Commentary: They Asked For Red For Ed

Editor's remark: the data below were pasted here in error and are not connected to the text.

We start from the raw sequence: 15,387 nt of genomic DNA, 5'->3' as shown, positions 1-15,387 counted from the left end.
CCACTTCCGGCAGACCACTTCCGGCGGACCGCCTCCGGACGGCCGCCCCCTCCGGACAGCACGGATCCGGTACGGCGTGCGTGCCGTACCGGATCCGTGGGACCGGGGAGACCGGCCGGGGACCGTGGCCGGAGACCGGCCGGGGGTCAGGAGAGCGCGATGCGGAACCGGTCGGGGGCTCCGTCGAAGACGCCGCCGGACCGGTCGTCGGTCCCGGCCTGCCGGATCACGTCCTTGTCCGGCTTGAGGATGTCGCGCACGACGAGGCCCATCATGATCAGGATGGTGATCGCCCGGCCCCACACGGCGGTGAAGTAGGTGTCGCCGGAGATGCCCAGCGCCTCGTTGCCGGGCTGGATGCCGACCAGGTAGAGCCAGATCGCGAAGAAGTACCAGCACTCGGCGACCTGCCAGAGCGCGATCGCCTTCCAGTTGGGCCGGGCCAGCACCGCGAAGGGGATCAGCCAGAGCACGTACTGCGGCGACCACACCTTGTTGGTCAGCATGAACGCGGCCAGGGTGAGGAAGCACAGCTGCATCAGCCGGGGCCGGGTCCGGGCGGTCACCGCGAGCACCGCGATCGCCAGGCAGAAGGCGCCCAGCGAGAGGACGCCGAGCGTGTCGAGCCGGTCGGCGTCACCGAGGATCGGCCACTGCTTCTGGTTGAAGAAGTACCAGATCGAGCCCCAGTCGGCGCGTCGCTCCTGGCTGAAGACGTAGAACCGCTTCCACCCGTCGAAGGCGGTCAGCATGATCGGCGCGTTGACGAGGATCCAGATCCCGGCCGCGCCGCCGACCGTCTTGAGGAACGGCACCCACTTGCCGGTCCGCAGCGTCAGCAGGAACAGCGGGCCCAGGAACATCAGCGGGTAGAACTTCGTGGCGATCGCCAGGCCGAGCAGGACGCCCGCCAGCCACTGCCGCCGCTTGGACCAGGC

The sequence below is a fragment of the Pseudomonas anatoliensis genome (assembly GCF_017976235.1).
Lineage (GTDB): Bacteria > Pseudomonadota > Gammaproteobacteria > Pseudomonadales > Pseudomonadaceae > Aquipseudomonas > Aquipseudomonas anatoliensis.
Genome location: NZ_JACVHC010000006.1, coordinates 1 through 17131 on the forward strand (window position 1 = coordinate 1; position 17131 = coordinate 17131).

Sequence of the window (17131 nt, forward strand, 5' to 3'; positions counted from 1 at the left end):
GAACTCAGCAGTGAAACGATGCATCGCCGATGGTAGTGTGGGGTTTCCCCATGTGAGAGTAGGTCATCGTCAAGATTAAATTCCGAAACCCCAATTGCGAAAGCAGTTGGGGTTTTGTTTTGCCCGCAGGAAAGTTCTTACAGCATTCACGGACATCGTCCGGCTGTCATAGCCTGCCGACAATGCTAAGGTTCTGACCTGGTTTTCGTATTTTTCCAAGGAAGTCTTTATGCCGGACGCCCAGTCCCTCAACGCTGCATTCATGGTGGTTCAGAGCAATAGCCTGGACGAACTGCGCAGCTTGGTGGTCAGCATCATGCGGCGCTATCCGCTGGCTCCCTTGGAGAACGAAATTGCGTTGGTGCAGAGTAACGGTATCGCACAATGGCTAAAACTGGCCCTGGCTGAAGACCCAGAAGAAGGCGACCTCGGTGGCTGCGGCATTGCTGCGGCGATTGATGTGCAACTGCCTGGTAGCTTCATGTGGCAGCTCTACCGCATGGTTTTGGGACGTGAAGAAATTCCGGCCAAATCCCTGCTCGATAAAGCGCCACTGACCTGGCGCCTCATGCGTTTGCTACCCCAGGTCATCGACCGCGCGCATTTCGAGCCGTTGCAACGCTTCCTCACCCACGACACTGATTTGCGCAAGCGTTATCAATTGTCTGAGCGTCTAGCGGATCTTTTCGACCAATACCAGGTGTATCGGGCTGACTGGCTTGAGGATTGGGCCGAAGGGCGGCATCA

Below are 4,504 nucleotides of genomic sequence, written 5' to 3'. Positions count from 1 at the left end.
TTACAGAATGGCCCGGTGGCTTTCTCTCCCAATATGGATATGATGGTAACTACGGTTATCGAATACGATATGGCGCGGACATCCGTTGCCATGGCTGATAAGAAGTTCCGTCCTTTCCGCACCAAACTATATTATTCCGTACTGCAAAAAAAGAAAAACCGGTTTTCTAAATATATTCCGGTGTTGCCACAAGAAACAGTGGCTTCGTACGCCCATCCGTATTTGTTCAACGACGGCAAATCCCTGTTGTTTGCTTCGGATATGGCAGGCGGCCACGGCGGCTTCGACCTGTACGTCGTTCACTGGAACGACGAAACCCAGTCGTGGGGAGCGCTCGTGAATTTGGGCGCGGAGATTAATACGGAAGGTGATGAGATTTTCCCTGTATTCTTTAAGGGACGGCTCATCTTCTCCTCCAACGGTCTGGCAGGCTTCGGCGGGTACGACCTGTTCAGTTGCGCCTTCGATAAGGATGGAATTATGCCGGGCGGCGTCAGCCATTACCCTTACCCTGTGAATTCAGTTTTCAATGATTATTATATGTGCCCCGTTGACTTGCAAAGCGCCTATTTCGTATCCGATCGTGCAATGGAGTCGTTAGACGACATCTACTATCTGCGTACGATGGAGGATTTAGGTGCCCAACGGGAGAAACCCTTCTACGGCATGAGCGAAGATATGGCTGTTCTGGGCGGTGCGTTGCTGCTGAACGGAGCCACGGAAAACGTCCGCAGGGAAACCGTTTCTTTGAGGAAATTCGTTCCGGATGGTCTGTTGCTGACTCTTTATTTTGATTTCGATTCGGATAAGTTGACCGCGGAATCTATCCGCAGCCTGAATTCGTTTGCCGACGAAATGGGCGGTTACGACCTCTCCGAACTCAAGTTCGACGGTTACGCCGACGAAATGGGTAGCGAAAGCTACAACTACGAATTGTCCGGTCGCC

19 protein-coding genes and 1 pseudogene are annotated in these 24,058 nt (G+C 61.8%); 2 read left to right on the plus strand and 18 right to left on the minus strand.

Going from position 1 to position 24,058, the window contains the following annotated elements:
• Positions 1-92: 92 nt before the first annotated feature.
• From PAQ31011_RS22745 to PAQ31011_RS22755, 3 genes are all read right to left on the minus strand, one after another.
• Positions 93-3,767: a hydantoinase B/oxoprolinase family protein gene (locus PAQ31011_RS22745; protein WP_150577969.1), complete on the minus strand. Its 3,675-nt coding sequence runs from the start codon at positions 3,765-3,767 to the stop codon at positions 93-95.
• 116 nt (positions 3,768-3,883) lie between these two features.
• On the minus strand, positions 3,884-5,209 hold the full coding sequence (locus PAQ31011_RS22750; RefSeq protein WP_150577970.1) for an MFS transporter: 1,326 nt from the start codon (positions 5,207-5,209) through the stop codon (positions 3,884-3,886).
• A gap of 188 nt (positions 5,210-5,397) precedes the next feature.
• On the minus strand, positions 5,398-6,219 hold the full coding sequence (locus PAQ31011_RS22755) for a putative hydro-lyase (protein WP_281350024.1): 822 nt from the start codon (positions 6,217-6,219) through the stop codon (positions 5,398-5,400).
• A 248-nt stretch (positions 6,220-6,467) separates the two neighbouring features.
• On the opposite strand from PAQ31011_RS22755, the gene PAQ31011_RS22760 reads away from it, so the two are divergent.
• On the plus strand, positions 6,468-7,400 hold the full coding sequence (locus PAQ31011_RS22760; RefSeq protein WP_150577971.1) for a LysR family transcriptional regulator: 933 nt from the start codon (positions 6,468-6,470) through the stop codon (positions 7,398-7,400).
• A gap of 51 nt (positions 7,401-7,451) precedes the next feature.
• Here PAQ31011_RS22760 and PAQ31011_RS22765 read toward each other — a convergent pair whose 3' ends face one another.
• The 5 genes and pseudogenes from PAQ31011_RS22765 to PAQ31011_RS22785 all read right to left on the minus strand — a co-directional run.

first_imgCommentary: They Asked For Red For EdNovember 11, 2019  Posted by jlkrull59By John KrullTheStatehouseFile.com INDIANAPOLIS – In a few days, thousands of educators, parents, and students will flock to the Statehouse.That has self-appointed education reform advocates all in a tizzy.The occasion is Red for Ed Day on Nov. 19. That’s when teachers, administrators, parents and students from all around the state plan to show up at the Statehouse to lobby for more money for the state’s schools. So many teachers and students are planning to attend that some schools plan to close on that day.Some members of the education reform crowd think this is just horrible.Even though they’ve applauded students and educators from charter schools or private schools accepting vouchers who went to the Statehouse to lobby, they say, somehow, that it’s wrong for public-school teachers, parents and students to do the same.This is an argument for more civics education in all schools – and maybe remedial training for adults, too.Last time I checked, the First Amendment’s guarantee of the right to petition the government for a redress of grievances didn’t have an asterisk by it. It doesn’t say that self-proclaimed education reformer were the only ones who got to go to the Statehouse to ask for more money.But that smokescreen is not what has the education reformers so upset about Red for Ed Day.No, what has them worried is that people have begun to figure out that none of their so-called reforms have worked.Worse – from the point of view of the “reformers,” that is – people also have begun to realize who to hold accountable for these failures.Once upon a time, “accountability” was a word the education reform crowd loved. The reformers said they wanted to hold schools and educators accountable. It was the state’s responsibility to make sure that every child had a quality education and, thus, it was the state’s responsibility to hold every – every! – school accountable for delivering that education.Another word they used almost like punctuation was “empowerment.” They said they wanted to “empower” parents. “Empower” students. “Empower” citizens who cared about education.These days, they don’t use those words as often.That’s because it’s now clear that they didn’t mean what they said.If they had meant it, they wouldn’t have removed charter and voucher schools and students from the accountability measures imposed on traditional public schools. Any time anyone casts an inquiring eye on how charter schools are performing or whether the students receiving vouchers are doing better in private schools than public, the reformers pull another curtain closed or throw up another barricade.Accountability, it seems, is for other people.Not for them.Their definition of “empowerment” is similarly selective.They love it when parents take an active role in their children’s educations – unless, that is, that active role contradicts some of their cherished but largely ineffective notions of how schools should be run.A few years ago, for example, parents around the state were so upset about the state of Indiana schools that they elected a traditional public-school educator, Glenda Ritz, to be the state superintendent of public instruction.The reformers were so thrilled to hear the parents’ voices in that election that they stripped parents of the right to choose the state’s schools chief.Then, when the person they recruited to defeat Ritz, current Superintendent Jennifer McCormick, began to say that the reformers’ plans to improve Indiana schools belonged in the science fiction section of the bookstore and also said she wouldn’t run again, they accelerated the plan to make her job appointed rather than elected.That’s some parental empowerment, isn’t it?There’s a cliché that says that some people play checkers while others, those who think farther ahead, play chess. These education reformers seem to be confused by tic-tac-toe.The reason so many students, parents, and teachers are coming to the Statehouse on Nov. 19 is that the reformers gave them no place else to go.Every move the reformers have made has funneled all the anger and frustration surrounding the state’s schools right back at them.They might as well have sent an invitation.FOOTNOTE: John Krull is the director of Franklin College’s Pulliam School of Journalism and publisher of TheStatehouseFile.com, a news website powered by Franklin College journalism students.FacebookTwitterCopy LinkEmailSharelast_img read more